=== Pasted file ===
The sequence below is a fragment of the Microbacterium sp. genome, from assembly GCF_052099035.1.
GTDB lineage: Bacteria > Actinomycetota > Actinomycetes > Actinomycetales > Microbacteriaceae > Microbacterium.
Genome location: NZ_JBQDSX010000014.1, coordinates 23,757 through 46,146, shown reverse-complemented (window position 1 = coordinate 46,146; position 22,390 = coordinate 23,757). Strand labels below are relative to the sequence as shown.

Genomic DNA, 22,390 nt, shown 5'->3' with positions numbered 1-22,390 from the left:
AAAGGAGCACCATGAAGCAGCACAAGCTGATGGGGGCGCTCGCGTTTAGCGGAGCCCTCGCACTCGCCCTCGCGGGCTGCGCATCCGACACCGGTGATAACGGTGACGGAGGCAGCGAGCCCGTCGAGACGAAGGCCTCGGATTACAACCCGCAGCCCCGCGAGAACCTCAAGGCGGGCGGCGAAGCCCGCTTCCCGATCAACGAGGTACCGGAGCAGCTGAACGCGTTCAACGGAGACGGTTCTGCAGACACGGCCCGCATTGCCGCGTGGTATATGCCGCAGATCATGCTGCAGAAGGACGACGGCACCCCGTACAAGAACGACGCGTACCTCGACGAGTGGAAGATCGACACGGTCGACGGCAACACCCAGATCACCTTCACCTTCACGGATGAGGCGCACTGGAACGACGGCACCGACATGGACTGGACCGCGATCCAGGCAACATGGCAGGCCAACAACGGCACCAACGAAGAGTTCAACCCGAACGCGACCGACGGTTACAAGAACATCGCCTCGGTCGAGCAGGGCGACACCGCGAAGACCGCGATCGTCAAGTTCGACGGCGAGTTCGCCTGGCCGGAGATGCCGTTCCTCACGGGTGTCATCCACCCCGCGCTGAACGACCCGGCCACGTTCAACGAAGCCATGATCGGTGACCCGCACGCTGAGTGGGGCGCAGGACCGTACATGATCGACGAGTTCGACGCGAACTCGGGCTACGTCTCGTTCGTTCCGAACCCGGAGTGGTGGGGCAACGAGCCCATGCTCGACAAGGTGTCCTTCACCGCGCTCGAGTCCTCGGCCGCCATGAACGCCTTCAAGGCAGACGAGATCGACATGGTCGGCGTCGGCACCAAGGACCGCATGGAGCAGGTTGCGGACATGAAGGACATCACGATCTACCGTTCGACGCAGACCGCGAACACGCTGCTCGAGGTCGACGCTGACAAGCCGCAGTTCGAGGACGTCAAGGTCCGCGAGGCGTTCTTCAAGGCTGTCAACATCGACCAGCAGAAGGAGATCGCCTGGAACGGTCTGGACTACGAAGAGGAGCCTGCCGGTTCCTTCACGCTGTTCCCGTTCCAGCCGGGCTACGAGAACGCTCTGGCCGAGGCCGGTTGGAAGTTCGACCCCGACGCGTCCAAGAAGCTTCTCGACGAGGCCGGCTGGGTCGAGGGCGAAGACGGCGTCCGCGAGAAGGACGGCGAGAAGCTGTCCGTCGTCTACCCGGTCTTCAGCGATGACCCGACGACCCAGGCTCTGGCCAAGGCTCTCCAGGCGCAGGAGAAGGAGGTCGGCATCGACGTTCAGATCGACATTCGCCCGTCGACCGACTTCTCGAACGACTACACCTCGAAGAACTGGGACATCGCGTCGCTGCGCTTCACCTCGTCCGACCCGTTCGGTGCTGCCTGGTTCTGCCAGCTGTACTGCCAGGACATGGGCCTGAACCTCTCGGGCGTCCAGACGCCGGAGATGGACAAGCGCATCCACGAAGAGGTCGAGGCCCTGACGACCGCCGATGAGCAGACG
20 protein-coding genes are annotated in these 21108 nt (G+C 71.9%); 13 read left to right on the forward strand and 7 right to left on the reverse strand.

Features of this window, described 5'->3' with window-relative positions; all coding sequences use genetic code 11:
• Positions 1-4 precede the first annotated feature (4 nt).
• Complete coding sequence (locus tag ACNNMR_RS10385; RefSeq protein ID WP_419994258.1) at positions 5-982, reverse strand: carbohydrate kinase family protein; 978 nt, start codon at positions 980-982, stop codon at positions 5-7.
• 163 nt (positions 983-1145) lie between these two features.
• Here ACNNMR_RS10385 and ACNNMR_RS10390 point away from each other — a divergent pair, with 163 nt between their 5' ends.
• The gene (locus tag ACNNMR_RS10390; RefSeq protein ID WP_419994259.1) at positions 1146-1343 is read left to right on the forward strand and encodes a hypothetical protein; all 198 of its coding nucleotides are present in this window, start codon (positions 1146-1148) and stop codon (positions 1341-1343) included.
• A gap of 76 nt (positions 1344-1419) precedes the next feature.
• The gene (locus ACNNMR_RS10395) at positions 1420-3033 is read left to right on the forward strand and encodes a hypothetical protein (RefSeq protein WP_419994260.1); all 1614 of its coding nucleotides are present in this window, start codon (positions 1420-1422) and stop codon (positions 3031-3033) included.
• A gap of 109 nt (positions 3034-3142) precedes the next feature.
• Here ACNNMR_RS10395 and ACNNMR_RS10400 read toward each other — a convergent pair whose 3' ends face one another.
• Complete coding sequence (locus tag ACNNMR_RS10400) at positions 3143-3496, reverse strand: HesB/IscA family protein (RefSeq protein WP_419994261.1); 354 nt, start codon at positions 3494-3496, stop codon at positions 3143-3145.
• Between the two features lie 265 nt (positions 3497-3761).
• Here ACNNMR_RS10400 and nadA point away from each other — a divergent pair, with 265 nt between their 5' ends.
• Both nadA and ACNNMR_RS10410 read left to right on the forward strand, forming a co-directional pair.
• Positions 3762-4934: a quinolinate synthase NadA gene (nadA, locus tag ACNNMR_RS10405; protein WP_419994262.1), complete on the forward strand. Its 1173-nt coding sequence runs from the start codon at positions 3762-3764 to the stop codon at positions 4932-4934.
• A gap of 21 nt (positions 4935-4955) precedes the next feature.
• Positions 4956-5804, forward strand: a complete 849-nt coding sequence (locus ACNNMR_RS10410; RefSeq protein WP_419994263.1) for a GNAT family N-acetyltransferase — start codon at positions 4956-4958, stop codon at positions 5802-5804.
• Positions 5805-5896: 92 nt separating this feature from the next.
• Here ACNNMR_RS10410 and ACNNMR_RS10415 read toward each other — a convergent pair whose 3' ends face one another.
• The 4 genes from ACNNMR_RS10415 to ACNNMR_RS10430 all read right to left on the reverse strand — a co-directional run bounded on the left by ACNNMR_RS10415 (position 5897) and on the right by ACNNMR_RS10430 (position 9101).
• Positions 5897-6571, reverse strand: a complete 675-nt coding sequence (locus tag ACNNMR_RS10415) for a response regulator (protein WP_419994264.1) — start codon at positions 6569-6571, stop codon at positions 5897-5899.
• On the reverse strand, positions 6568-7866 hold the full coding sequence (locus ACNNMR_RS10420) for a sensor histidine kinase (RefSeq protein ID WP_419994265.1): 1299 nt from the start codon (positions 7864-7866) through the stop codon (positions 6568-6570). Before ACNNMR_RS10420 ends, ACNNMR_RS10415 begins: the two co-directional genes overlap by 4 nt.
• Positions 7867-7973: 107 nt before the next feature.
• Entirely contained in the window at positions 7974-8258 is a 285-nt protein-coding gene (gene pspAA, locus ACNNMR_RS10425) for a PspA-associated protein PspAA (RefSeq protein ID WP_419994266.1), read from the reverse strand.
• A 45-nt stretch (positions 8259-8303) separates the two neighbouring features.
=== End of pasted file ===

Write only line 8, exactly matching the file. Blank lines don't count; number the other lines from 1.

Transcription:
• Positions 1-4 precede the first annotated feature (4 nt).